Statement on the resignation of a colleague over issues of equality and diversity

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We write in dismay over the resignation of our Durham University colleague and UCU member who is resigning from the university over issues of equality and diversity – more specifically, over university management’s inadequate response to the South College incident and insufficient efforts to improve trans inclusion.

Durham UCU has expressed our concerns publicly and repeatedly since the incident in December 2021, as have other campus groups. Since December, we have called on the University to: issue a full apology; provide a refund to students for the cost of attending the formal; clarify whether Tim Luckhurst’s decision to invite the speaker was approved by anyone else at the University; and consider a full range of policy changes to better protect the welfare of students and staff while ensuring freedom of expression. We wrote again in March, together with the Durham BAME Network, the Durham Intersectional Feminism Society, and the Durham University Labour Club. In that letter, we expressed our concern over the failure to learn lessons from the incident and demanded that the University repair the harm done. The reply to our letter from Antony Long was inadequate, limited to the confidentiality of the HR investigation and the review of how external speakers for College-based events are engaged. It provided no response to the wider range of concerns and demands we had expressed.

Individual members have also raised these concerns with Vice-Chancellor Karen O’Brien in the recent Faculty Town Halls and in University Senate meetings. The trans member of staff who is resigning has also worked tirelessly to call the university to account for the incident. In so doing, she has further attempted to highlight the wider context within which the incident took place, pointing to other ‘institutional or direct queerphobic incidents”. The university has therefore had ample opportunity to reflect on the incident and to respond to it in ways which advance diversity, equality, and inclusion. As far as we can tell, management has singularly failed to do so – in spite of statements made in the immediate aftermath of the incident. Instead, management has driven out a trans member of staff – one whose deep and longstanding commitment to issues of diversity, equality and inclusion has been a valuable asset to the university.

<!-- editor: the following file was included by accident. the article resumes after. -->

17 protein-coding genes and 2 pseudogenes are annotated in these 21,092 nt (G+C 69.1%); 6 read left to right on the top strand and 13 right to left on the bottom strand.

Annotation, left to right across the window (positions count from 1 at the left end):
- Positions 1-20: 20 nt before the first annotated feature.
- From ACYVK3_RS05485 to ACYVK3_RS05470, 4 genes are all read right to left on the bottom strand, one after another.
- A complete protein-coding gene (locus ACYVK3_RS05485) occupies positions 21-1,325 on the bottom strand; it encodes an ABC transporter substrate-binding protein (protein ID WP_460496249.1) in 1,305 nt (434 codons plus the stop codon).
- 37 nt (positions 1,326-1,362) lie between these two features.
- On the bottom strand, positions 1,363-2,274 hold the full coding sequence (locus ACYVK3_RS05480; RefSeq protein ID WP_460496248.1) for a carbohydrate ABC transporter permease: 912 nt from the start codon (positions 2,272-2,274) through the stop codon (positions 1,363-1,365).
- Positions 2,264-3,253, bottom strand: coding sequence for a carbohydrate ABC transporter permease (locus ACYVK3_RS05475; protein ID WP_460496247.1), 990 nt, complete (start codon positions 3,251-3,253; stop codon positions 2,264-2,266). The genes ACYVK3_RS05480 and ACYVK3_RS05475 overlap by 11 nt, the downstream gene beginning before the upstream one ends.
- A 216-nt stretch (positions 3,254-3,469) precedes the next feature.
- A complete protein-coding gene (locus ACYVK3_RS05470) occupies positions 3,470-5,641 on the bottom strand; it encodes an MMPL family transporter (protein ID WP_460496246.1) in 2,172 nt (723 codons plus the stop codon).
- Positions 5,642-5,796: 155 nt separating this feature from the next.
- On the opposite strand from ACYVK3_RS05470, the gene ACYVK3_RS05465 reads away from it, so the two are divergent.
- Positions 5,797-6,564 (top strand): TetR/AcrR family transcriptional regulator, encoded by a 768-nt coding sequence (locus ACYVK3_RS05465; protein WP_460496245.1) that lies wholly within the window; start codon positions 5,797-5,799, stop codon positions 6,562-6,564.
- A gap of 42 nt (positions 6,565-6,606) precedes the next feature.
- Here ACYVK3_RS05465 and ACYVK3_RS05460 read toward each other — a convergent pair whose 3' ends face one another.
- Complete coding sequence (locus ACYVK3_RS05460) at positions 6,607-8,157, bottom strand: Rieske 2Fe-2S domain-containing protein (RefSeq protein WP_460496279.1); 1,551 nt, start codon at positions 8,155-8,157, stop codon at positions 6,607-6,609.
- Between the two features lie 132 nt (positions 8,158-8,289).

Allowing a trans member of staff to resign over the university’s inadequate response to a significant transphobic incident once again sends a troubling message about the sincerity of management’s commitment to promoting equality, diversity and inclusion. Durham UCU members discussed these issues at our Annual General Meeting and passed a motion calling upon the University to turn its words into actions and truly take the concerns of Durham University’s trans community seriously.

We wish to state unequivocally: Durham UCU stands with members of all those communities who were targeted in (and in the aftermath of) the incident at South College, including trans and non-binary people. We again call on university management to do better.